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Burton C. Bell - Vocals
Dino Cazares - Guitar
Raymond Herrera - Drums
Christian Olde Wolbers - Bass
Release Date: May 20th
1997 Roadrunner Records
by Colin Richardson, Greg Reely, Dino Cazares, Junkie XL, and Fear
review by Matthew Haumschild___
Ahead of its time.
Oh, my brothers and sisters of metal. I realize this album came out 12 years ago, but believe that this album didn’t get the attention it rightfully deserved. It all came to me as I was about to go out on the town, and I was looking for some good tunes to compliment some of the stuff I was listening to, such acts like Delerium and Conjure One which are electronic and ambient in nature and not so metal. I buzz through my 500+ CD collection, which by the way is 96% Metal, and I come across this CD, and I said, “I haven’t listened to this CD in years.” Not to mention, the producers and some of the remixes were done by the same people as the groups mentioned above.
So, I am going out with this beautiful woman, Cretia is her name, and she isn’t quite into metal as I am, her tastes are elsewhere, anyway, I put this CD in as we drive to Minneapolis. To my surprise, she liked it! And I was really digging it. For me, it is the best of both worlds, its metal and it’s industrial without being too overbearing in most spots and it can be played and enjoyed by a variety of people.
remember being a 16 year old teenager with dreadlocks, who listened to
nothing but metal when this CD came out, and at the time I was skeptical
because at the time, Fear Factory was still pretty new on the national
level and in a few month they were to tour with Ozzy, Machine Head,
Pantera, Manson on the Ozzfest 97’ tour, which at the time was the
largest underground metal festival in the world, not to mention my
favourite concert as a teenager In the advertisements that were out
promoting the festival, it listed all the new or latest albums of the
bands on tour, and “Remanfacture” was on it. But it wasn’t really
new to the people that were already listening to Fear Factory, but to
new listeners trying to give Fear Factory a chance and they heard this
CD and tore it apart saying that it was too electronic and it wasn’t
In my opinion, these statements were completely and utterly unfounded. Don’t get me wrong my brothers and sisters, there are a few tracks that weren’t that good, such as “T-1000,” the H-K remix, it was a “Happy Hardcore” mix, or that style of remix. A genre typically found at raves.
However, the other tracks on this CD make it worth buying, such as “National Panel Beating,” where it focuses on the beats of “Body Hammer” rather than the overall song. The remix made the song hit harder than the original but obviously it’s not nearly as blistering. This track is a perfect remix of this song, it’s original and inventive. “Faithless” is one of those cruising songs that can only really be played at night, it just doesn’t work during the day doing chores around the house, one has to be doing something else, at night preferably, it’s hard to explain. “Cloning Technology” is a long time favourite of mine on this disc. The remix goes along with the song perfectly, only changing the drum beats to electronic beats and the remix adds better keyboard and more solemn yet inorganic component to the mix. The original track was a little depressing due to the content of the lyrics, the remix enhances the anger in it by transforming some of the sadness surrounding the lyrics to something almost positive sounding. “Machines of Hate” is a pure industrial-metal remix, it retains the majority of the song as a whole but places more emphasis on dance/industrial on the song as a whole.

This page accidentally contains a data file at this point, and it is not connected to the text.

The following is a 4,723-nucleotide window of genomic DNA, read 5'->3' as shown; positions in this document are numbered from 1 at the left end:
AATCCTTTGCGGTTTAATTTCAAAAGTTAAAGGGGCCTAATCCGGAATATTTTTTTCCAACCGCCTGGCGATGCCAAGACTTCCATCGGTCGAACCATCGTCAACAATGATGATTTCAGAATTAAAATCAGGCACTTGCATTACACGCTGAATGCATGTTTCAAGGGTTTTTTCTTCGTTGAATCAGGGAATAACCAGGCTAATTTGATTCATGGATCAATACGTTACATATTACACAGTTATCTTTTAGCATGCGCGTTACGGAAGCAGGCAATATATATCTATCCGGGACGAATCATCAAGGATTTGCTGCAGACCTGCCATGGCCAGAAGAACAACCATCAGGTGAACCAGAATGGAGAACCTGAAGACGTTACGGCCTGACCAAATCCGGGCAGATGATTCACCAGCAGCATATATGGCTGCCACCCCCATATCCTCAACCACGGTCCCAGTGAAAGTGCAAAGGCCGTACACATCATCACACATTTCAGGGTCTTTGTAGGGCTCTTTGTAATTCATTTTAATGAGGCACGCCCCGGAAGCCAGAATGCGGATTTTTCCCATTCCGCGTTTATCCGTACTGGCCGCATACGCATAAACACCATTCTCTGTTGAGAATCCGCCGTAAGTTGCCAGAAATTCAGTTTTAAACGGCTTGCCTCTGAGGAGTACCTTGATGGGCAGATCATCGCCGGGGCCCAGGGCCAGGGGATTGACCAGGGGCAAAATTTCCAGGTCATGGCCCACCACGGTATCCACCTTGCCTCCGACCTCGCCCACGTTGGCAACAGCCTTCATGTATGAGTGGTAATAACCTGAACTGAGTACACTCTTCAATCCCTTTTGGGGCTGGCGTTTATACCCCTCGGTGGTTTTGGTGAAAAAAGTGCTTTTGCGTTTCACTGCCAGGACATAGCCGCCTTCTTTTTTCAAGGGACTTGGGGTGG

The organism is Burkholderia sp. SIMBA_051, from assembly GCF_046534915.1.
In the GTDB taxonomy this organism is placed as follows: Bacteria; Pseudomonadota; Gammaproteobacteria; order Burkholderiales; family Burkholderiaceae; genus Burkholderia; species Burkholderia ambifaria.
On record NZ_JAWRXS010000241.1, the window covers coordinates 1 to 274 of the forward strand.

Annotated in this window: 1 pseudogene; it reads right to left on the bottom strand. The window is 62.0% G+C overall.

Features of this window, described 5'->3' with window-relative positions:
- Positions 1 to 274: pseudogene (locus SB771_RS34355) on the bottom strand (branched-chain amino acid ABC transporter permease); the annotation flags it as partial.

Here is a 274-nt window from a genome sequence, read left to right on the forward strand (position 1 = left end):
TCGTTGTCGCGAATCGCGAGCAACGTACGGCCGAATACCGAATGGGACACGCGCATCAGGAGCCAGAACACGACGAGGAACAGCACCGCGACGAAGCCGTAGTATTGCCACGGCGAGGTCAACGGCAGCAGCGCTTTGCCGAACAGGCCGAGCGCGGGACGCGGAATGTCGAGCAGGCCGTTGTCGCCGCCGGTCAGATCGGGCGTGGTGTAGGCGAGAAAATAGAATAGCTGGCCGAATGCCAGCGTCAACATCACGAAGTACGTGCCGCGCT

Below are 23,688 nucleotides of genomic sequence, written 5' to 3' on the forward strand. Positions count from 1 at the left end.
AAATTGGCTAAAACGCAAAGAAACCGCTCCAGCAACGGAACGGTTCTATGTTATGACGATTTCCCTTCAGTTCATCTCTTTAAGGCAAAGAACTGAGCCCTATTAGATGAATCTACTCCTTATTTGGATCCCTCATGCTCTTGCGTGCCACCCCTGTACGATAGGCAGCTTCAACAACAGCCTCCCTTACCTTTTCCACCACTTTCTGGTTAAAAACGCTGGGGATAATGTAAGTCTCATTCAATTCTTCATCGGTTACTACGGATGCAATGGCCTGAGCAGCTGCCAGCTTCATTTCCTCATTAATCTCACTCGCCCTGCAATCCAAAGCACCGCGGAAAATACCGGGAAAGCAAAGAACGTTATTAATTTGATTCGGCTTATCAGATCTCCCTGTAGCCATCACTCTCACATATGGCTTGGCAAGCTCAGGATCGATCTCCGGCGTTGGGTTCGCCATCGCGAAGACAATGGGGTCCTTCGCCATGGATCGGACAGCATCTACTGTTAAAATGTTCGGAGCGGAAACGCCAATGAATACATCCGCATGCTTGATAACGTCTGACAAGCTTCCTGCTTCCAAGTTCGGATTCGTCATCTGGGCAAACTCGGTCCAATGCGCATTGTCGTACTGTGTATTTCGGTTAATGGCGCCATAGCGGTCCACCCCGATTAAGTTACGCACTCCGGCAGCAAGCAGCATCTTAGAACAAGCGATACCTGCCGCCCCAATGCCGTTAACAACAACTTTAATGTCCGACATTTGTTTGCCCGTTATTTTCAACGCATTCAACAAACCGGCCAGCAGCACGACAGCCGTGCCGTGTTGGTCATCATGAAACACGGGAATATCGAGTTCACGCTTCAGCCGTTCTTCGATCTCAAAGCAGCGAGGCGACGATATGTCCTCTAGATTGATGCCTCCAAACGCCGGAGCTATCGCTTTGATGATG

“21st Century Jesus” and “Bound for Forgiveness” have to be listened to concurrently because they blend perfectly together into each other. It’s hard just to listen to one of these tracks because it feels incomplete. “21st Century Jesus” could and should be included in movie soundtracks, but since it’s just you and hopefully someone else, these tracks are perfect to listen to on a clear night where one can see all the stars or when you’re driving to and through a metropolis. “Bound for Forgiveness” kind of reminds me of music one could play to as you’re getting a massage. It’s soothing yet dark. It’s all electronic in the theme of the song “A Therapy for Pain,” but this is much more electronically based than the original track, matter of fact, the original track barely has any resemblance on this song, except at the end.
In retrospect, this album might have been ahead of it’s time. Might, is the key word here, because I got older, I grew to appreciate this album a lot more as my taste for music has been and being developed as I am getting older. I believe it takes a mature ear or at least an open mind to something other than blasts beats to enjoy this CD. If someone is just into electronica or drum & bass or Happy Hardcore, they might not like this song, same thing goes if someone just likes metal, might not like this CD, but if you’re like me who likes a wide range of music that could compliment each other, you’ll dig this CD. Finding tracks on youtube could prove difficult, so I suggest buying it on-line in digital form or CD.
is a staff writer/editor for
gryphonmetal.ch since 2002
He is based out of
Minneapolis Minnesota USA he can be reached at firstname.lastname@example.org
and on facebook.com
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